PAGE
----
A little piece of paper goes a long way to promote contact lens competition

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More than 40 million U.S. consumers benefit from contact lens competition. Demand for contact lenses has been growing over the past decade, and there are more places for consumers to shop for contact lenses and refill their prescriptions – in-person from eye-care providers, optical chains, and wholesale clubs, and on-line as well. Innovation has improved the comfort and convenience of contact lenses, and many people have switched from one-year lenses to daily disposable lenses.

Operating in the background to protect contact lens consumers’ access to competitive prices, convenience, and quality has been a federal law, the Fairness to Contact Lens Consumers Act. Under the FCLCA, the FTC adopted the Contact Lens Rule, which has been in place since 2004 and requires that consumers receive a written portable prescription at the completion of a contact lens fitting.

The crux of the Contact Lens Rule has always been a simple requirement: When a prescriber – an eye doctor – completes a patient assessment and contact lens fitting, the prescriber must provide the patient with a complete, fillable, copy of his or her prescription – automatically, and at no extra charge. The patient – a contact lens consumer – then gets to choose where to buy the lenses: if the eye doctor happens to sell contact lenses, the consumer can buy lenses on the spot if she chooses, but she always has the option to shop around for better prices or more convenient refills with the Rx in hand.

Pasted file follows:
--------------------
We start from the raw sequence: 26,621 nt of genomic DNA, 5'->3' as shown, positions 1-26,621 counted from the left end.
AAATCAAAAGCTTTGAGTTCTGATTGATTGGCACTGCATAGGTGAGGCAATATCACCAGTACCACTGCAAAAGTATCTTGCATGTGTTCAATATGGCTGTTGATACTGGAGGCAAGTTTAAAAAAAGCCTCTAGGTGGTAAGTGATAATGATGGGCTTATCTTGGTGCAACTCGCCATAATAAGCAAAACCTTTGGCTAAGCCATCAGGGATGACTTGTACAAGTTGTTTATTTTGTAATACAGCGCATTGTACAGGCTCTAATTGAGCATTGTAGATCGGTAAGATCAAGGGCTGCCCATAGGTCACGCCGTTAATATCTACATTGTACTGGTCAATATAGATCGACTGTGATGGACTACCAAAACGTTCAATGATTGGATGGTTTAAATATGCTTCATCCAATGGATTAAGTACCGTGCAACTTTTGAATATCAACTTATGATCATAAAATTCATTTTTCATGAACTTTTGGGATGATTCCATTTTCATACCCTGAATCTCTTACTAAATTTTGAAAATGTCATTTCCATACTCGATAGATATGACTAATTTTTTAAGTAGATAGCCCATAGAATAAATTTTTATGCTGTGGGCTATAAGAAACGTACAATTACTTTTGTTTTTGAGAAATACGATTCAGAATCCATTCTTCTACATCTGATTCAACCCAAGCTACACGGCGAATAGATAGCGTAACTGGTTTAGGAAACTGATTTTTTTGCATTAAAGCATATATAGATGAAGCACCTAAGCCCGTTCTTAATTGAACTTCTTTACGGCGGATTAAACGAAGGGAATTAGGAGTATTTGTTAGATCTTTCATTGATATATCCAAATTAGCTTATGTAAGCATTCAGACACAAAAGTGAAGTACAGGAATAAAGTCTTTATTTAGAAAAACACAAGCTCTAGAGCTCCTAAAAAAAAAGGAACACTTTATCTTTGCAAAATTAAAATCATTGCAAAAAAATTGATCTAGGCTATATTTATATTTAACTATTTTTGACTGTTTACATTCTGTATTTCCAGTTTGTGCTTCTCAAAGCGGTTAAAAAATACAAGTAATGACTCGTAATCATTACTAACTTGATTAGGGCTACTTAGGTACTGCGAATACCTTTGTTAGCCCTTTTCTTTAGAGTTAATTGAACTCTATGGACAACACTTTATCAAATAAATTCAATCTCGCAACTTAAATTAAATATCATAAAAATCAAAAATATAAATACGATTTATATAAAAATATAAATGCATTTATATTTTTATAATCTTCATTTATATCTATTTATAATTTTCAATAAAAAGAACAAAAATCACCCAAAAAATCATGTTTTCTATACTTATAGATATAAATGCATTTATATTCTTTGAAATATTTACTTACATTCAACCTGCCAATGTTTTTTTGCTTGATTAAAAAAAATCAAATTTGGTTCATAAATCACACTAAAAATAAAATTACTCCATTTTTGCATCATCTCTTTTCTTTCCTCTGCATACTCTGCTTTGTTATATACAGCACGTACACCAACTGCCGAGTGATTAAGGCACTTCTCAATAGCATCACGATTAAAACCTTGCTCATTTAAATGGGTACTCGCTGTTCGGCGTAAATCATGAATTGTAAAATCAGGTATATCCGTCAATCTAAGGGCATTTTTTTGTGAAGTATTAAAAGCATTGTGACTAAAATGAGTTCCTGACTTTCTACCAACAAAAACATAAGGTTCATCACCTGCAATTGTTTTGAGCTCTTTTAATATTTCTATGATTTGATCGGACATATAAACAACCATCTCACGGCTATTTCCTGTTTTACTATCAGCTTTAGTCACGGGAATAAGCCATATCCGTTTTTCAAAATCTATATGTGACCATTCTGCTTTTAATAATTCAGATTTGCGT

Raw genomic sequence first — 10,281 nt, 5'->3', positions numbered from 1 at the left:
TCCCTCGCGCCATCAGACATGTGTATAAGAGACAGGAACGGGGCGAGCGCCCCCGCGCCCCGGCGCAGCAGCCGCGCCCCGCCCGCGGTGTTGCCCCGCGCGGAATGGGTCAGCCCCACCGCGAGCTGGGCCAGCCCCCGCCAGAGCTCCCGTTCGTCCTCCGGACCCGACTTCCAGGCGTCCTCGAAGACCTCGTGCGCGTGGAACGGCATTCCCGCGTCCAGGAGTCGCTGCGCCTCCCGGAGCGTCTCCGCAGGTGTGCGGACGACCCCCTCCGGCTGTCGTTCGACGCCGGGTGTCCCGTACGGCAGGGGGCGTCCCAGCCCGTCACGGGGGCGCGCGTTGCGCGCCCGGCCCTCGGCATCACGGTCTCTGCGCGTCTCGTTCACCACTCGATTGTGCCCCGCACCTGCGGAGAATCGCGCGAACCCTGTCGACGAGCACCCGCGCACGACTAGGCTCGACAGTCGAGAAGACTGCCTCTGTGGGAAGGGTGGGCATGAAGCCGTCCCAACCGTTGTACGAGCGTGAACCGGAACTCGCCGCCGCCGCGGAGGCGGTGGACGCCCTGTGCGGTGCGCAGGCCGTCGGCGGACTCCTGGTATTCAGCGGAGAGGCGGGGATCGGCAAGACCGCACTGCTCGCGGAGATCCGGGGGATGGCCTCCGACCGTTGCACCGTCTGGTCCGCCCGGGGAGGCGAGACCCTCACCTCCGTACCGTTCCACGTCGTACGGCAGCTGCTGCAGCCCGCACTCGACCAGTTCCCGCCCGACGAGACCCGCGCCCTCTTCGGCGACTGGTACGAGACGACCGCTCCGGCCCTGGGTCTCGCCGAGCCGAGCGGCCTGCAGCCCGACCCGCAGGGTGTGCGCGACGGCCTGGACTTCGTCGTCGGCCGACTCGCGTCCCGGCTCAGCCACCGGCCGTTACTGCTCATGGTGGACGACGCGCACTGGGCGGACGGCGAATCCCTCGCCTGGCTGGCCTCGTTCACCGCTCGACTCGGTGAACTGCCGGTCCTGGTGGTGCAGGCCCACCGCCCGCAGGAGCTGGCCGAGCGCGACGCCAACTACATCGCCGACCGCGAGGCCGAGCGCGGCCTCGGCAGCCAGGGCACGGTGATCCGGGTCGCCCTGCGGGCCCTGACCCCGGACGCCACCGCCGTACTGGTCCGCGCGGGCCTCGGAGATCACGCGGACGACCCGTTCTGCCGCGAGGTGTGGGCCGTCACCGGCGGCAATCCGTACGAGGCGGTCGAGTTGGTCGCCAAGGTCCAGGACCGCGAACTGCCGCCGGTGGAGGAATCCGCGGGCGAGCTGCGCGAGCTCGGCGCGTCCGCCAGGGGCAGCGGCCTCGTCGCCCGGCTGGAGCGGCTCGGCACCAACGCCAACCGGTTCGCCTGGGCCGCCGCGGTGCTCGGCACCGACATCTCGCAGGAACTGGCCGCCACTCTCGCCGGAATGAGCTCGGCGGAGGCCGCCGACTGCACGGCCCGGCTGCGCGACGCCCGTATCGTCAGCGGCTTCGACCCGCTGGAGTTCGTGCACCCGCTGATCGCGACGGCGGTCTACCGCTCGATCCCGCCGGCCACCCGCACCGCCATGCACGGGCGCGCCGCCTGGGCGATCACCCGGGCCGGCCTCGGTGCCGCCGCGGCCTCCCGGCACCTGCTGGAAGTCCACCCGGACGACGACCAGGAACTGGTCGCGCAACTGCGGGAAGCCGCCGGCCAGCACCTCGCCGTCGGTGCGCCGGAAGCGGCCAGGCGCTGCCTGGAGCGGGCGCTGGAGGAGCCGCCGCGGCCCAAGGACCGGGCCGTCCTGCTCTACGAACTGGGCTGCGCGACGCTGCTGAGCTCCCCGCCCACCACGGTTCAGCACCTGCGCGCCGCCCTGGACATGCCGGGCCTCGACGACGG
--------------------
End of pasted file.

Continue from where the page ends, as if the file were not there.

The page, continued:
Some prescribing eye doctors routinely provided prescriptions to patients, even before the Contact Lens Rule. But some didn’t and still don’t; they refuse to release prescriptions, even when consumers ask, or charge an extra fee just to hand the prescription over. After a careful review of the Contact Lens Rule and its impact on consumers, prescribers, and the industry, the FTC is now proposing a change to make the Rule more effective.

Portable written prescriptions are key to vigorous contact lens competition. Prices for lenses vary, but without a prescription, it’s hard for consumers to shop around to see which seller best meets their needs for price, service, and convenience. And without the pressure from comparison shopping, retail sellers are less likely to compete on price, convenience, or anything else; and manufacturers, in turn, are less likely to develop the range of products that consumers want and can afford. There’s a health and safety risk to less competition too: when replacement lenses and other products are too expensive or difficult to obtain, more people tend to over-use their old lenses and solutions in ways that can lead to eye infections.